And this is the problem - there are many ways to calculate this, each favour one party or the other and have many arguments to them. Never easy.
    Martin Lewis, Money Saving Expert.
    Please note, answers don't constitute financial advice, it is based on generalised journalistic research. Always ensure any decision is made with regards to your own individual circumstance.
    Don't miss out on urgent MoneySaving, get my weekly e-mail at www.moneysavingexpert.com/tips.
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  • RegshoeRegshoe Forumite
    237 posts
    Under the conditions of Martin's example my preference would be for the Proportionate split - as I think you should recognise the value of the deposit, as it is necessary to have one and a larger deposit goes towards reducing the rate received. Though as other's have pointed out there are a number of issues in relation to negative equity etc.

    These difficulties contribute to my aims to buy a house and rent out a room to a friend as a lodger rather than split a mortgage. Clearly this leaves me with a larger liability and presumably a higher average outgoing each month, but it also gives me much greater control and I benefit from any increases in house value. With the tax free allowance through the rent a room scheme you can receive quite a decent amount each month, in all likelihood more than you would realistically be asking for until you had a house value in excess of around £150k (unless potentially you had two lodgers).

    Also to all those who have mentioned their non-financial contributions as a housewife (etc) Martin did point out at the beginning of his blog that there are already procedures in this case to recognise this input (whether they are fair or not is another issue!)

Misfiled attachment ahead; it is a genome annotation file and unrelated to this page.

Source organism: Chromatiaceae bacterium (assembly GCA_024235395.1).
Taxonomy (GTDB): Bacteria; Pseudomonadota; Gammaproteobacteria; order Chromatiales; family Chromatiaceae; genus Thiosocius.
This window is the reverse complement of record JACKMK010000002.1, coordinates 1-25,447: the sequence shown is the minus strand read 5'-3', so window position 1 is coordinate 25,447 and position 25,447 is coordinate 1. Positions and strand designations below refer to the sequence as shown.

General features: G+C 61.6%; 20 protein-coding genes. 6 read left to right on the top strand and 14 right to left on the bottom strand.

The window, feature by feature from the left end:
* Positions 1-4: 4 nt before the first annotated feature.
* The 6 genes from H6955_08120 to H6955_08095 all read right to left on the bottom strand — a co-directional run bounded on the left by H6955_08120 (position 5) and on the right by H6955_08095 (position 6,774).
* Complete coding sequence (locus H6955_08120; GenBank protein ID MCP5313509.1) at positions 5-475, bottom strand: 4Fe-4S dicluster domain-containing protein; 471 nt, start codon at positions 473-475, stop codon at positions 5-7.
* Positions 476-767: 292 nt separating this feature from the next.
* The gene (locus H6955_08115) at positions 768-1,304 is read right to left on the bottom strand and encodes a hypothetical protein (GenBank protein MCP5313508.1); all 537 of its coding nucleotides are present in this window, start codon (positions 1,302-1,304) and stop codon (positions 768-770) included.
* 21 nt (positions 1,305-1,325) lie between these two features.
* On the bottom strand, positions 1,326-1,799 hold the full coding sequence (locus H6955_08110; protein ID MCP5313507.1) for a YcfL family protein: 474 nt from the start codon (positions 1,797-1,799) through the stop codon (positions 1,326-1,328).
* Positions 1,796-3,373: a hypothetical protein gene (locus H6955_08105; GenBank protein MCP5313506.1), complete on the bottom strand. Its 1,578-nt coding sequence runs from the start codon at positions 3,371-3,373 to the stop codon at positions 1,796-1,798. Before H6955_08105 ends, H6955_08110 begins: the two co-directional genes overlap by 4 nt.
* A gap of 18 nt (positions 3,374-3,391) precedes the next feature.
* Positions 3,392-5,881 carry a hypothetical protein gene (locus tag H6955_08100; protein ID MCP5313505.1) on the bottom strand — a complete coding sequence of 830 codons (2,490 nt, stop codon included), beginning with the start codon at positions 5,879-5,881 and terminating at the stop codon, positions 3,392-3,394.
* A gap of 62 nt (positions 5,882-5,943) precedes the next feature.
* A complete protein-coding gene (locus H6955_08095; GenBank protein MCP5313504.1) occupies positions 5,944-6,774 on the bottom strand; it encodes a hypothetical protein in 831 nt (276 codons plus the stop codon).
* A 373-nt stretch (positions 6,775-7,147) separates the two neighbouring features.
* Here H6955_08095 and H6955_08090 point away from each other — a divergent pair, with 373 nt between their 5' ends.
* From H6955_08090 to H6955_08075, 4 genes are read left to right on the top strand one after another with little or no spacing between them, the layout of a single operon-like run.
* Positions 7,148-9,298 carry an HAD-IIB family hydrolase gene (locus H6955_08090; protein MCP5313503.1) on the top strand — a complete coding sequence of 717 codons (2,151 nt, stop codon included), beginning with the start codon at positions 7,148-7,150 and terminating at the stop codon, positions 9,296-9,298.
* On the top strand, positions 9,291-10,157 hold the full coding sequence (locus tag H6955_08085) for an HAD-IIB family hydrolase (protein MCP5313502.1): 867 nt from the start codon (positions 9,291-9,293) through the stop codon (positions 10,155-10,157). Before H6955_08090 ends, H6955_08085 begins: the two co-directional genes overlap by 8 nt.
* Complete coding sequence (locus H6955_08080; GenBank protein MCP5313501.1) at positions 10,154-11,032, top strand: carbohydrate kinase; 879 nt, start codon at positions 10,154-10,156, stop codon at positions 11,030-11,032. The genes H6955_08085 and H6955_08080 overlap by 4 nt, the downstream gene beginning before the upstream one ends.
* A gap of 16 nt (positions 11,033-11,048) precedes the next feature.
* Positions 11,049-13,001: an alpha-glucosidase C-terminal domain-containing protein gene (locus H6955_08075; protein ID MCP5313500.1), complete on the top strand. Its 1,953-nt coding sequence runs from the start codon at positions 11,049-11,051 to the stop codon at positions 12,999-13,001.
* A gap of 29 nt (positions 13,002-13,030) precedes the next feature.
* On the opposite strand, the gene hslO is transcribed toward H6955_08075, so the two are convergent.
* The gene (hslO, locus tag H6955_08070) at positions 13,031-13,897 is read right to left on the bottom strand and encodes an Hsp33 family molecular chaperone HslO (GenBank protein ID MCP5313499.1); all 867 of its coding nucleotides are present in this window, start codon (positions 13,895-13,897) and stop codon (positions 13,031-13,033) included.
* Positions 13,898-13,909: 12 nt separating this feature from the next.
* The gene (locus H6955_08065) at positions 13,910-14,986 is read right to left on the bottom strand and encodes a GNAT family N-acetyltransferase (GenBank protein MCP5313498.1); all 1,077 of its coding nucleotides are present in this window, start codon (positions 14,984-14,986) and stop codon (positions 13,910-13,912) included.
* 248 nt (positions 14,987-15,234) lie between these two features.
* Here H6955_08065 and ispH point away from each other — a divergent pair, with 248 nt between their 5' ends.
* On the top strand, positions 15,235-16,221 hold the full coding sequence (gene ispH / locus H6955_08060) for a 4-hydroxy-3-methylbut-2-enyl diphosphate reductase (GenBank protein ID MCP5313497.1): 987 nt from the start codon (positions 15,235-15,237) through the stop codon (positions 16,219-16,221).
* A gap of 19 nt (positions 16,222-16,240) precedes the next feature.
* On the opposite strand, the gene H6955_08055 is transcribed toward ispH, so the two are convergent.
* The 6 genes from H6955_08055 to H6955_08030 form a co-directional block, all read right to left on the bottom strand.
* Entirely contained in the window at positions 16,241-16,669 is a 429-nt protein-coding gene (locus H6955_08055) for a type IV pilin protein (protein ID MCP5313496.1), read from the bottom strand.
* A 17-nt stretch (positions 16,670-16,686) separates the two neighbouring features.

• antonia1antonia1 Forumite
    596 posts
    If a person is buying as a house-share with friend/sibling etc as an alternative to renting, I prefer the scenario where your proceeds are proportional to the percentage you put in. It is very simplistic, but as has been pointed out it is important to get these things in writing before signing a joint mortgage. It is also less likely in these cases that one person has supported the other financially, either though food / bill payment or during maternity leave.

    However, in terms of marriage (either official or common-law) I think that all accumulation of wealth during the marriage (or time living together) should be split equally. A marriage is, after all, supposed to be a partnership where any wealth accumulated by one partner is likely to have been supported by the other, whether that is financially, emotionally, or by (for example) being a stay-at-home parent to raise children. So in this case, you both get out what you put in as a deposit, plus half of any profit.
    :A If saving money is wrong, I don't want to be right. William Shatner

    CC1 [STRIKE] £9400 [/STRIKE] £9300
    CC2 [STRIKE] £800 [/STRIKE] £750
    OD [STRIKE] £1350 [/STRIKE] £1150
  • Personally I think that it should be a legal requirement that in all cases where houses are owned jointly with a mortgage between people who are not married there be some kind of legally binding agreement in place that covers how to terminate and split the house.

    I also think that people chould be better advised in relation to holding property as joint tennants or tennants in common as this can make the ultimate division of the property much easier.